The Port of Oakland began 2013 with monthly container volumes that were slightly off from the year before. According to recently released data, Oakland terminals moved a grand total of 192,478 TEUs in January, a 1.7 percent decline from the same month in 2012.

The biggest decline in an individual category was full imports. Oakland handled 66,176 TEUs, a drop of 6.4 percent from January 2012. Conversely, the number of full exports actually rose by 2.4 percent, to 83,843 units.

But that gain wasn’t enough to counter the losses in both empty imports and exports.

For the month, Oakland terminals imported 23,065 empty TEUS, a month-over-month drop of 1.4 percent. About 19,400 TEUs were exported, a decline of 1.6 percent.

The flat volumes continued the trend that Oakland experienced throughout 2012. Oakland saw its volumes seesaw throughout the year, with seven out of 12 months experiencing negative growth compared with the same month the year before.

California’s third-busiest port saw a grand total of 2.34 million TEUs during the calendar year, a net increase of just 0.1 percent over 2011’s total volume.

POLB Board Approves ‘Green Wall’ Experiment

The Port of Long Beach Harbor Commission has approved a plan to build a demonstration of a “green wall” – a barrier made up of recycled mulch from the city’s tree trimming operations – along the Terminal Island Freeway.

The “green wall” is expected to help block the sound and visual blight of the freeway at a fraction of the cost of a traditional brick wall. Vining plants and trees will also be planted adjacent to the wall to help trap particulate matter and clean the air.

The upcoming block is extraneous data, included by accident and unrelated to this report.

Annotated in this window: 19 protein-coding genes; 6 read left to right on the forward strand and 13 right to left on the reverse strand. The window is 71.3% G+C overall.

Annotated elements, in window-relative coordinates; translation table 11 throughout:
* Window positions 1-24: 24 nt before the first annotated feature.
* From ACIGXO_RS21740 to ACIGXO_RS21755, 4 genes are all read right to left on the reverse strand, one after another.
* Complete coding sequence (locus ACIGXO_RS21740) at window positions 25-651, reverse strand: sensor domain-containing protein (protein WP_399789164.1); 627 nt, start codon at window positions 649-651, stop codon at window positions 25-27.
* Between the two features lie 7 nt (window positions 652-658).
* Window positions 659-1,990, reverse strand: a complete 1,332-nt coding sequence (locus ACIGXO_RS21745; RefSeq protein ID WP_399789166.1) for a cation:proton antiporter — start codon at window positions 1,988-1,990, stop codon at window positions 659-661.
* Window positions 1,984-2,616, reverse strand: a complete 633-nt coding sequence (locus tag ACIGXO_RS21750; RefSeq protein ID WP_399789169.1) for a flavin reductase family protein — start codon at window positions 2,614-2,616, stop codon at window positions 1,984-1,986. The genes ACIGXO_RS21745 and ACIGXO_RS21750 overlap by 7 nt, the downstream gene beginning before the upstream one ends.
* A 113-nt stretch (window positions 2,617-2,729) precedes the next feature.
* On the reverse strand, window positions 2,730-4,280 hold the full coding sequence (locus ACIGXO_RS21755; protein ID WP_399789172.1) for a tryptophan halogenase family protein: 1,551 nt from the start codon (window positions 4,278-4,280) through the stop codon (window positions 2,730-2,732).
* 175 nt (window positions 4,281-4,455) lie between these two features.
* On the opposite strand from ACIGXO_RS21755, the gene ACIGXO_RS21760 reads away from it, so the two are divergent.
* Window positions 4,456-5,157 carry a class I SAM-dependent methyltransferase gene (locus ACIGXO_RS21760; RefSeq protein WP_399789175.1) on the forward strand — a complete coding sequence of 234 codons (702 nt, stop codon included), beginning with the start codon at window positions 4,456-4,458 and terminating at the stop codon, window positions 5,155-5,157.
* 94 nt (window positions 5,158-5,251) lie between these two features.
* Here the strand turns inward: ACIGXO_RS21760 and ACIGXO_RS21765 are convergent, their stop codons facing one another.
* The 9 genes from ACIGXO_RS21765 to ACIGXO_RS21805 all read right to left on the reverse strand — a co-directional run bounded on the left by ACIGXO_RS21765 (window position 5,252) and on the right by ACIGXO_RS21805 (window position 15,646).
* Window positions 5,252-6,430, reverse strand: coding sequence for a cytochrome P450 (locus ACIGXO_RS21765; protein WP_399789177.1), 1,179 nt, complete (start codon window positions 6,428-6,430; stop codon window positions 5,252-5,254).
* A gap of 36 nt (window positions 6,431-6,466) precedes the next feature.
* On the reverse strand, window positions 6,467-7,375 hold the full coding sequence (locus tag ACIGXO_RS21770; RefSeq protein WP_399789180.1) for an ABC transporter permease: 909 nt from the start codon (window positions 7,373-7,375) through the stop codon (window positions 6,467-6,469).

The wall, along with the trees, is expected to help improve air quality, provide sound mitigation and lessen visual blight.

The project was developed by the City of Long Beach’s Office of Sustainability and will be built along the west end of Hudson Park, feet away from the freeway. The port and City of Long Beach say they will perform a series of tests on the barrier and then consider extending the project to the north and south to provide a barrier next to local schools.

The mile-and-a-half Terminal Island Freeway is mostly used as a service road for the goods movement industry. Drayage trucks typically use it to haul goods to and from the LA-Long Beach port complex.

“There are thousands of diesel truck trips every day on the Terminal Island Freeway with no barrier between it and nearby schools, veteran’s facilities, park space and homes,” Long Beach Councilmember James Johnson, who represents the district that includes the port area, said. ”This is a cost effective and environmentally friendly way to remedy a situation that should have been corrected long ago.”

Tuesday, February 19, 2013

Going to Gas: New Uses for LNG

By Jim Shaw

Federal Way, Washington-based TOTE’s recent announcement that it had contracted two LNG-fueled container ships from San Diego’s NASSCO shipyard is one in a growing number of such orders, although TOTE’s order for two 764-foot by 106-foot vessels represents the largest such LNG-burners ordered to date. In Europe the STX Finland shipyard at Turku floated out the 56,000-gt cruise ferry Viking Grace for Finland’s Viking Line in August, with the LNG-burning vessel to inaugurate service on the run between Turku and Stockholm later this month. The 715-foot by 104-foot ferry makes use of four duel-fuel Wärtsilä 8L50DF main engines driving twin fixed pitch propellers, with LNG to be the dominant fuel. Wärtsilä has also provided its LNGPac system to the Finnish newbuilding, which comprises an onboard LNG bunkering system as well as two storage tanks, both fitted on the aft deck, along with related handling and safety equipment. The 2,800-passenger ferry is expected to use about 20,000 tons of LNG each year which is equivalent to about 60 tons a day.